Small full-featured hard-sided stock trailers modified for slow off-pavement trips: surprisingly rare

profdant139

New member
We do a lot of off-pavement boondocking in the national forests in our 2012 Fun Finder X-139. It is very small -- the box is 139 inches long and seven feet wide. They no longer make this model, and that is why I am posting this message: what do we do when this little guy wears out?

It has everything we need and nothing we don't. The queen bed makes into a dinette. There is a toilet with a shower, fridge, freezer, and stove. (We almost never use the air conditioning because we rarely have hookups.) . There is a 30 gallon fresh water tank, 25 gray, and 25 black. With Navy showers and careful water management, we can go a week without dumping the tanks. (The gray tank fills long before the black tank does.) . And we can easily replenish the fresh water using our plastic jerry cans, even when we are camped in a remote location.

The big advantage of this trailer over an RTT or expedition unit is comfort: we often camp in the snow and rain, and we are perfectly comfortable, with no worries about the fabric getting wet and mildewed. This is not quite a four season trailer (although I am working on further insulation for the underside), but it is a "three and a half season" unit, good down to about ten degrees.

This is what the floor plan originally looked like:


Click For Full-Size Image.

I then replaced the flimsy stuff on the back wall with floor to ceiling cabinets, made with light birch plywood.

We upgraded the axle to 3500 lbs., and flipped the axle for great ground clearance -- the trailer has more clearance than my Tacoma! We often tow on rocky forest roads, and this trailer goes into some very sketchy places. Not fast, though -- we crawl along at between five and ten mph, to avoid damaging the frame. The frame is pretty good (so far), but it is not designed for zooming at high speed across really rocky terrain.

So given those slow speeds, we rarely camp more than ten miles from the pavement. Not a true expedition trailer, but close enough for our needs. We use the trailer as a base camp and then take day trips in the truck to various nearby trailheads for day hiking and snowshoeing. By leaving the trailer in place, we can take the truck on really difficult roads (I'm looking at you, Colorado) and then return to the trailer in the evening.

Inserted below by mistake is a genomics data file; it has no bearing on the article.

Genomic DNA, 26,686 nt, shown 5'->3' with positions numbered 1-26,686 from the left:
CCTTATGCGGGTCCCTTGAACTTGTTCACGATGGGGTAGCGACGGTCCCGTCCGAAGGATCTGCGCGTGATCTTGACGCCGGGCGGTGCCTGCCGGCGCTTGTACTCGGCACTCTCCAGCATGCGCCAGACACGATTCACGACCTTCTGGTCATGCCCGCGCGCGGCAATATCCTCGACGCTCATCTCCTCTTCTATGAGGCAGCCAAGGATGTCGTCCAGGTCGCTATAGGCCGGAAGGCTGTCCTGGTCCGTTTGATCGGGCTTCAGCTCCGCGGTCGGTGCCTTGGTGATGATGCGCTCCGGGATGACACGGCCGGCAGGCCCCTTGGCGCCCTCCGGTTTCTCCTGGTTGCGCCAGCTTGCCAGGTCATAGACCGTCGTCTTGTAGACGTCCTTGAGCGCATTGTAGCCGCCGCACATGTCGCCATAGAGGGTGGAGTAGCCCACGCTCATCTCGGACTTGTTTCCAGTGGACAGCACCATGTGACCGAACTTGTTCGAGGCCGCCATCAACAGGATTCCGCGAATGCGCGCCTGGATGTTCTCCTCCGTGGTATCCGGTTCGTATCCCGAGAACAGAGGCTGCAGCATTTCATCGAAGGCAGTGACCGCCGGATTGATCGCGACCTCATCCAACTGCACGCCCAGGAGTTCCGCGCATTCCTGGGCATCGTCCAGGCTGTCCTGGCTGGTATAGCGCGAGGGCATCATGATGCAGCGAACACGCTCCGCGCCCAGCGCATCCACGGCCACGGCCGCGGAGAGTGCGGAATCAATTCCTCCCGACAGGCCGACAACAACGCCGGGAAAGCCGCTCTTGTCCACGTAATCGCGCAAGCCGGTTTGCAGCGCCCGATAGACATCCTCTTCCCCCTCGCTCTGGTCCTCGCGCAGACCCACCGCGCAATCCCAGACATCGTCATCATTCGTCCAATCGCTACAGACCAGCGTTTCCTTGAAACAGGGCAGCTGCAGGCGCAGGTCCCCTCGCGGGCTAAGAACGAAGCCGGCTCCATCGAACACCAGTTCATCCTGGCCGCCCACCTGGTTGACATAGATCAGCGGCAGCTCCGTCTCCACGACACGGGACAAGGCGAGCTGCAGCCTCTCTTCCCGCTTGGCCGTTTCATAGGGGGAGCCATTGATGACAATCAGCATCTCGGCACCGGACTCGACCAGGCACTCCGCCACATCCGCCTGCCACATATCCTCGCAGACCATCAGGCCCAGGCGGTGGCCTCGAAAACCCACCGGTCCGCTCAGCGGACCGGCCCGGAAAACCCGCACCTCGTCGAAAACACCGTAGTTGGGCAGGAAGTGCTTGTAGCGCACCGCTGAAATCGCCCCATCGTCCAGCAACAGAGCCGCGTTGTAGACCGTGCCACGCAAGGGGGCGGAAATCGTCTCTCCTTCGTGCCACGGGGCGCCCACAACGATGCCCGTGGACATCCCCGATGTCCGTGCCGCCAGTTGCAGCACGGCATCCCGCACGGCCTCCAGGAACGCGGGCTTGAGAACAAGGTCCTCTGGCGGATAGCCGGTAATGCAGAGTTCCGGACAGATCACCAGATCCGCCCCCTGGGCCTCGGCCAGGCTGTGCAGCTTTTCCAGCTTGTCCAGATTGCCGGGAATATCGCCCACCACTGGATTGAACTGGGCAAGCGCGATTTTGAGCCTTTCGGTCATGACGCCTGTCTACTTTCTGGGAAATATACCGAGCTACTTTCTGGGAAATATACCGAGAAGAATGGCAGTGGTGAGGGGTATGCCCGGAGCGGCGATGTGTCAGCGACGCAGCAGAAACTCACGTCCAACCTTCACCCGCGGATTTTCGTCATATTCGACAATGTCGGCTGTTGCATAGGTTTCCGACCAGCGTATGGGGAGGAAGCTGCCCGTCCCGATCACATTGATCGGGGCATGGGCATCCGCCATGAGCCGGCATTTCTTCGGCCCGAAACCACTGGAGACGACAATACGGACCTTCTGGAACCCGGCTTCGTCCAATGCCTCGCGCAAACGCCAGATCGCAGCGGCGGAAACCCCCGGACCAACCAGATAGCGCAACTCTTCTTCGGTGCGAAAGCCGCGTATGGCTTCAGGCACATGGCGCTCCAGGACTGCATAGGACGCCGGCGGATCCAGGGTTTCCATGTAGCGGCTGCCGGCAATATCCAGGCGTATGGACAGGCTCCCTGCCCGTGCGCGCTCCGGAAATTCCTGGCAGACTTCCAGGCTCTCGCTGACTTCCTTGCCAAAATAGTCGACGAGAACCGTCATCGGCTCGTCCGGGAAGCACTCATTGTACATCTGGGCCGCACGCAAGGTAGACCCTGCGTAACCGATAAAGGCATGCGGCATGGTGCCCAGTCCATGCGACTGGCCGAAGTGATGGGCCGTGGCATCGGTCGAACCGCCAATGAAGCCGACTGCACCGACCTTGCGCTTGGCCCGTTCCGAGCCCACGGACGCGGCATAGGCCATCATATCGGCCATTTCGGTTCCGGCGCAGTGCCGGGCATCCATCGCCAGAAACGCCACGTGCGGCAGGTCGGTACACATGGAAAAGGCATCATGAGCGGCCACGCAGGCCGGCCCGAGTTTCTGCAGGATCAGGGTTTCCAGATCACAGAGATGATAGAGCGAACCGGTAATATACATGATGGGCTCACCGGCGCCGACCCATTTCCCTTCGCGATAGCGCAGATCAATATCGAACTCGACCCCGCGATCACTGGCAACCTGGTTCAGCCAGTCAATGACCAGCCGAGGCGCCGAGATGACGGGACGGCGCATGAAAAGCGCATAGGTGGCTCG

We also added heavy leaf springs and shocks. The beefy undercarriage is very useful not only on rough forest roads but also on the crumbling highway system.

If you are interested in reading about our modifications, here is our blog about the trailer:

Trailer mods

If you are interested in descriptions of the trips we've taken (mostly in the Western US and Canada), here is that blog:

Trips we've taken

I'm sure other folks have modified a stock trailer for similar types of travel, but we almost never see trailers anywhere near our campsite. We do see truck campers, though. And we rarely see the small RTT trailers or expedition units. My guess is that we are not far enough back in the boonies to reach the type of terrain that is reachable by the true expedition units, so that is why we don't see them -- they are in the way outback!

If you know of a similarly-equipped small hard-side trailer that is currently manufactured, please let me know!
 

profdant139

New member
You asked for photos – be careful what you wish for!

The main reason for having such a small trailer is to make it easier to boondock, especially in forested or rocky areas. The trailer can fit in between tight trees or rocks, and it has a small turning radius.

This is boondocking on the Salmon River, near Stanley, Idaho:


Click For Full-Size Image.


This is in the Western Sierra, near Giant Forest:


Click For Full-Size Image.

This is boondocking in the Eastern Sierra, north of Bishop:


Click For Full-Size Image.

This is boondocking in Sequoia National Forest:


Click For Full-Size Image.

This is boondocking near Crested Butte, Colorado – note the high ground clearance:


Click For Full-Size Image.

The interior shots are much less interesting. Much of the cabinetry is custom, but nothing fancy – just Baltic birch plywood, which is thin, lightweight, and strong. I replaced a lot of the cheesy MDF stuff, which is thick, heavy, and weak.
 

john61ct

Adventurer
Very nice!

Note in the "real off-road boondocking" forums, 7' wide would be considered huge.

Plenty of BLM / forestry land trails, even 5' up high means stopping to cut limbs maybe 10+ times per mile.

And 12' long's pretty luxurious too by those standards, especially living solo.

But everything's a trade-off, comfort & convenience vs getting farther away from civilisation's just another one. . .

Just for comparison, this is considered a "big XL" version, but of a completely different concept of course

next evolution, love this one https://expeditionportal.com/forum/threads/sawtooth-unlimited-off-road-pop-top-camper-trailer.183743/page-5
 
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profdant139

New member
John -- yes, I know this is not a true expedition trailer. It is, at best, an off-pavement trailer. But we often get to places where there is no one else camped for many miles around, so we delude ourselves into thinking we are having real adventures. ;)